as far as the colors go i just realized the whole color water sky spectrum a lil while ago so yea at least now im throwing semi close to the right colors I THINK lol
the only thing i will say about the blue fox spinners is everyone on here is telling me their hooks are crap so i changed the hooks on the two i have left and im thnking of using the si-wash that comes with the #4s as a mootch style i guess?
deffinantly go up to the number 4s and 5s in the winter what i was told about them is that you want them to be able to get down to the rocks while in the current.
thats about all i know about them besides what you posted up
ive made the switch to eggs more predominantly now, i got tired of losing my blue fox at 3 n a half to 4n a half bucks a piece but ill still try them.
especially now that were getting a lil rain the fish might start oving a lot more according to what the guys at the fish stores were telling me.
good luck and tight lines
 
D
Drew9870
Moose, I'd recommend a quality, reliable snap swivel attached to your spinner, it looks as though the line is attached straight to the spinner, this can twist your line especially if the spinner is just a slight bit off balance, it won't ruin the action of your lure, I prefer black swivels.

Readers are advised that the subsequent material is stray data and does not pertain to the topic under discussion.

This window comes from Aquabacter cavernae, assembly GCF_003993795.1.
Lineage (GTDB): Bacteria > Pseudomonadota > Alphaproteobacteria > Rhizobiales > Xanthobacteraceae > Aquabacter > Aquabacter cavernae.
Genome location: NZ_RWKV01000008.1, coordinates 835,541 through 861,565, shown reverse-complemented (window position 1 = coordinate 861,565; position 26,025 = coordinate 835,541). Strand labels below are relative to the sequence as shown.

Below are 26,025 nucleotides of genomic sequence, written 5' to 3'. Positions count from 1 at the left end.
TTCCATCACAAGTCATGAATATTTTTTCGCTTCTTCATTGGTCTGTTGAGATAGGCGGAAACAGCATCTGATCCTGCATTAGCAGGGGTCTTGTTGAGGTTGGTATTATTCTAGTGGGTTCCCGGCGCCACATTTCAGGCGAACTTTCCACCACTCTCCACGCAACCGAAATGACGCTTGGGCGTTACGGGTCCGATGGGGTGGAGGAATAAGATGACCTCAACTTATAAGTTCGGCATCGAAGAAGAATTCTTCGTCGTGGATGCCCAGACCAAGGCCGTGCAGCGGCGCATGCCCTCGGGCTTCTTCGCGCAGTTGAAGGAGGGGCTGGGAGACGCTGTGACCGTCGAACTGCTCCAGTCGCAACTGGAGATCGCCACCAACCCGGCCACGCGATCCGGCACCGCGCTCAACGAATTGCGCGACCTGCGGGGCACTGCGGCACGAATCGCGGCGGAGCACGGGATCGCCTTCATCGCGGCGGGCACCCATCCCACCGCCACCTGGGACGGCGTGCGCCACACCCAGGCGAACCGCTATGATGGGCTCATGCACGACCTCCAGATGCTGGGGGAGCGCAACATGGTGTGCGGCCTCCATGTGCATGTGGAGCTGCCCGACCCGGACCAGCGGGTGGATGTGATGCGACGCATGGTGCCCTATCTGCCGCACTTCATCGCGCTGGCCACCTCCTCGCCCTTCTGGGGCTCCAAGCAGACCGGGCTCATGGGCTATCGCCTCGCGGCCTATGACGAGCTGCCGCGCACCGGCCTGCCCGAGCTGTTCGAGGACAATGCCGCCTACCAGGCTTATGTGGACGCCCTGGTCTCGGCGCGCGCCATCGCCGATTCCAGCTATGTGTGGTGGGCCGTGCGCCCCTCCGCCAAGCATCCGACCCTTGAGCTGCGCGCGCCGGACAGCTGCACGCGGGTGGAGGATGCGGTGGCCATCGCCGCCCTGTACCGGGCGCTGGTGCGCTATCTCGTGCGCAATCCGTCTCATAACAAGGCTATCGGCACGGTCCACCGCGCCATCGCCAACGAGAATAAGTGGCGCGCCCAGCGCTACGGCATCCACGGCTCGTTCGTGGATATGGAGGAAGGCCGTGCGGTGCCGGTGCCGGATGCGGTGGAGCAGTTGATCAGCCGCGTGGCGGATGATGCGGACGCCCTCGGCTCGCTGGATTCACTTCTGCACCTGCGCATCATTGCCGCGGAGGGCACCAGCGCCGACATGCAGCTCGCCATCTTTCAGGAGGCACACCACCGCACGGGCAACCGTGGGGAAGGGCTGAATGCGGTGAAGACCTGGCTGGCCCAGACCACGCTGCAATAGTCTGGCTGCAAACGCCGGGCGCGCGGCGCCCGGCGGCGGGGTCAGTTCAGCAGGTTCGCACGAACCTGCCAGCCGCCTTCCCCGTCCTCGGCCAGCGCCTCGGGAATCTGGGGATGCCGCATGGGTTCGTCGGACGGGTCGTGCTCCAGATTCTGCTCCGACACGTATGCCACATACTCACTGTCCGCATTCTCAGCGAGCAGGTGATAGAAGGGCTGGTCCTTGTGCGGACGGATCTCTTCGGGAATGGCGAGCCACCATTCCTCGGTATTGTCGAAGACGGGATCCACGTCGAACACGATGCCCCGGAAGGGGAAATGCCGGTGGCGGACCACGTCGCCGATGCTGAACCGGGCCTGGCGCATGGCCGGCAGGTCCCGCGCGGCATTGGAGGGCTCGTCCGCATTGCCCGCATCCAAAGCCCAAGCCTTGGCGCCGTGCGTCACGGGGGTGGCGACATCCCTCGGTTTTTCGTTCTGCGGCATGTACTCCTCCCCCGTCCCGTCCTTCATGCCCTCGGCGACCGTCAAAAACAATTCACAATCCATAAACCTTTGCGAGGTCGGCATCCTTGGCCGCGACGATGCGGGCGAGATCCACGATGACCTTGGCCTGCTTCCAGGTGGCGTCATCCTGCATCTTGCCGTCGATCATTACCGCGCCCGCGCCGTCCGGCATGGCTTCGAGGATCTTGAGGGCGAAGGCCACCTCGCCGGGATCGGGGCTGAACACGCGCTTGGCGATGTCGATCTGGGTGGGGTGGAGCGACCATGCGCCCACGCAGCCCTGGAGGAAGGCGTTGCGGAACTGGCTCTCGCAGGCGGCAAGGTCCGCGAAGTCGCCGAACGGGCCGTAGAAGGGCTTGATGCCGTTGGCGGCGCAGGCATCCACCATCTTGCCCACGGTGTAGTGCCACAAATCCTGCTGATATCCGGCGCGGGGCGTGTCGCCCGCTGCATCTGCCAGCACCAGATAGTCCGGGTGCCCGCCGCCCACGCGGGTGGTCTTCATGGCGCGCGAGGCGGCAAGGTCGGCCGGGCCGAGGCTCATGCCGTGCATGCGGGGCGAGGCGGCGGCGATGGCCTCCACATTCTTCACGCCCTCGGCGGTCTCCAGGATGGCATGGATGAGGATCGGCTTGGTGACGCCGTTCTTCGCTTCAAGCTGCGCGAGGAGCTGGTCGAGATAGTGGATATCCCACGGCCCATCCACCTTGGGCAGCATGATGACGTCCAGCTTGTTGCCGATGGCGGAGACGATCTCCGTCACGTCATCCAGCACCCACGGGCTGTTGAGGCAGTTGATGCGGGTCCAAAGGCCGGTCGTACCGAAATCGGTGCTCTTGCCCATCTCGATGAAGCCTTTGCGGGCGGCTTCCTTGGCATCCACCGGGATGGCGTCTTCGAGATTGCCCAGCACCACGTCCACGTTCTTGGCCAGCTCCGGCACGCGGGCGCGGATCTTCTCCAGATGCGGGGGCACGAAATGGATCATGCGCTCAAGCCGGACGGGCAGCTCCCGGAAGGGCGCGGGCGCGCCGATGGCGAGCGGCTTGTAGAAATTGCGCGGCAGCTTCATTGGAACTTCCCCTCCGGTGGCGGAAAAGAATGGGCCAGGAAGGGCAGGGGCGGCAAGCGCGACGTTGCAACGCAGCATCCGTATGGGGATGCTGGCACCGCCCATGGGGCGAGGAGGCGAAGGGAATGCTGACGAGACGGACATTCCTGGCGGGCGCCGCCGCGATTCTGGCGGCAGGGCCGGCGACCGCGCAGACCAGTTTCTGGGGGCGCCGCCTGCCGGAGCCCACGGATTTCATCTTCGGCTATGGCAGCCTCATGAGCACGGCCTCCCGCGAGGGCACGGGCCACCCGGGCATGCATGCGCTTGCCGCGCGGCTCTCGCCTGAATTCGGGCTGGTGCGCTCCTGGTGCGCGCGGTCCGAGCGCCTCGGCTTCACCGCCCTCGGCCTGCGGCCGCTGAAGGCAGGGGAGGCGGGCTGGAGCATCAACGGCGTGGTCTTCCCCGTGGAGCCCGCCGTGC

One method I use is to cast directly across the river or 45 degrees upstream from where I am standing (depending on depth), drift the spinner, then let it swing back to the bank I am standing on if the current is strong enough.
 
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R
rippin fish lips
Drew9870 said:
Moose, I'd recommend a quality, reliable snap swivel attached to your spinner, it looks as though the line is attached straight to the spinner, this can twist your line especially if the spinner is just a slight bit off balance, it won't ruin the action of your lure, I prefer black swivels.

One method I use is to cast directly across the river or 45 degrees upstream from where I am standing (depending on depth), drift the spinner, then let it swing back to the bank I am standing on if the current is strong enough.

X2

About all of that! Especially the good quality snap swivil in (black). The fish won't see the black swivil. Also, while your spinner is swinging accross the current, be ready for either little stikes or real agressive strikes.